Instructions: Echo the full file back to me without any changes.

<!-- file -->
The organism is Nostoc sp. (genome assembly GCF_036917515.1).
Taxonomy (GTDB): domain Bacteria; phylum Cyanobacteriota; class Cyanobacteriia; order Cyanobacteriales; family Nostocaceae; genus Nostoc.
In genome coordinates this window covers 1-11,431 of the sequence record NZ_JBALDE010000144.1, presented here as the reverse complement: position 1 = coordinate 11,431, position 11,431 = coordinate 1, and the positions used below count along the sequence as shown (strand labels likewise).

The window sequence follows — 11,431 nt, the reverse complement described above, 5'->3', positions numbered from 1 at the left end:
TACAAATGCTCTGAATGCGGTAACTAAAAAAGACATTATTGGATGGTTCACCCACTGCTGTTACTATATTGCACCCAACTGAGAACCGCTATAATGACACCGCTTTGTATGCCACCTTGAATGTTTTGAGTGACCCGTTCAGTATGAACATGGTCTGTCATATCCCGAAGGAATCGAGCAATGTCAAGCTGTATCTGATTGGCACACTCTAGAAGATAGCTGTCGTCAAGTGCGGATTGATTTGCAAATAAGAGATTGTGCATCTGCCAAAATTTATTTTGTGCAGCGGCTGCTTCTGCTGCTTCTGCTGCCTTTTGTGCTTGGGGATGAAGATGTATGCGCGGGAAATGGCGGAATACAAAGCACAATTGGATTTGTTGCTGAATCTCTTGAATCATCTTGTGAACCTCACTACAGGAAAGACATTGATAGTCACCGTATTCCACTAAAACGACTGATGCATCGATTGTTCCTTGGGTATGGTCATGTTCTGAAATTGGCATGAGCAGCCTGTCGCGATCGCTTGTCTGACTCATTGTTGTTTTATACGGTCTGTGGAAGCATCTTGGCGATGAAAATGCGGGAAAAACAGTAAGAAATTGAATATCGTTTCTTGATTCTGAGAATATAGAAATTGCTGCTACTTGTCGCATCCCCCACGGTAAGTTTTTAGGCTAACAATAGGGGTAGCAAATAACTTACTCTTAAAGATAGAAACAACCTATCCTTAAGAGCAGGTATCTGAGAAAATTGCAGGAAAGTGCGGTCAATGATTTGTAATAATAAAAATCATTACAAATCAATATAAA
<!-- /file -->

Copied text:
The organism is Nostoc sp. (genome assembly GCF_036917515.1).
Taxonomy (GTDB): domain Bacteria; phylum Cyanobacteriota; class Cyanobacteriia; order Cyanobacteriales; family Nostocaceae; genus Nostoc.
In genome coordinates this window covers 1-11,431 of the sequence record NZ_JBALDE010000144.1, presented here as the reverse complement: position 1 = coordinate 11,431, position 11,431 = coordinate 1, and the positions used below count along the sequence as shown (strand labels likewise).

The window sequence follows — 11,431 nt, the reverse complement described above, 5'->3', positions numbered from 1 at the left end:
TACAAATGCTCTGAATGCGGTAACTAAAAAAGACATTATTGGATGGTTCACCCACTGCTGTTACTATATTGCACCCAACTGAGAACCGCTATAATGACACCGCTTTGTATGCCACCTTGAATGTTTTGAGTGACCCGTTCAGTATGAACATGGTCTGTCATATCCCGAAGGAATCGAGCAATGTCAAGCTGTATCTGATTGGCACACTCTAGAAGATAGCTGTCGTCAAGTGCGGATTGATTTGCAAATAAGAGATTGTGCATCTGCCAAAATTTATTTTGTGCAGCGGCTGCTTCTGCTGCTTCTGCTGCCTTTTGTGCTTGGGGATGAAGATGTATGCGCGGGAAATGGCGGAATACAAAGCACAATTGGATTTGTTGCTGAATCTCTTGAATCATCTTGTGAACCTCACTACAGGAAAGACATTGATAGTCACCGTATTCCACTAAAACGACTGATGCATCGATTGTTCCTTGGGTATGGTCATGTTCTGAAATTGGCATGAGCAGCCTGTCGCGATCGCTTGTCTGACTCATTGTTGTTTTATACGGTCTGTGGAAGCATCTTGGCGATGAAAATGCGGGAAAAACAGTAAGAAATTGAATATCGTTTCTTGATTCTGAGAATATAGAAATTGCTGCTACTTGTCGCATCCCCCACGGTAAGTTTTTAGGCTAACAATAGGGGTAGCAAATAACTTACTCTTAAAGATAGAAACAACCTATCCTTAAGAGCAGGTATCTGAGAAAATTGCAGGAAAGTGCGGTCAATGATTTGTAATAATAAAAATCATTACAAATCAATATAAA